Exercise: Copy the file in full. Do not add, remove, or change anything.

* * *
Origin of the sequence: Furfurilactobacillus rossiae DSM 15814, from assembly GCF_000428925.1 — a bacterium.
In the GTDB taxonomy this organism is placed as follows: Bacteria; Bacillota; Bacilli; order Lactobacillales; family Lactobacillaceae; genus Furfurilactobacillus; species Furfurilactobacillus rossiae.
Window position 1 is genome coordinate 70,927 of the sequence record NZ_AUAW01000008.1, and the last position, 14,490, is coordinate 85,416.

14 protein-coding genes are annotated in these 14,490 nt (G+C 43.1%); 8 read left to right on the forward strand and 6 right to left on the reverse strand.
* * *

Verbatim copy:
Origin of the sequence: Furfurilactobacillus rossiae DSM 15814, from assembly GCF_000428925.1 — a bacterium.
In the GTDB taxonomy this organism is placed as follows: Bacteria; Bacillota; Bacilli; order Lactobacillales; family Lactobacillaceae; genus Furfurilactobacillus; species Furfurilactobacillus rossiae.
Window position 1 is genome coordinate 70,927 of the sequence record NZ_AUAW01000008.1, and the last position, 14,490, is coordinate 85,416.

14 protein-coding genes are annotated in these 14,490 nt (G+C 43.1%); 8 read left to right on the forward strand and 6 right to left on the reverse strand.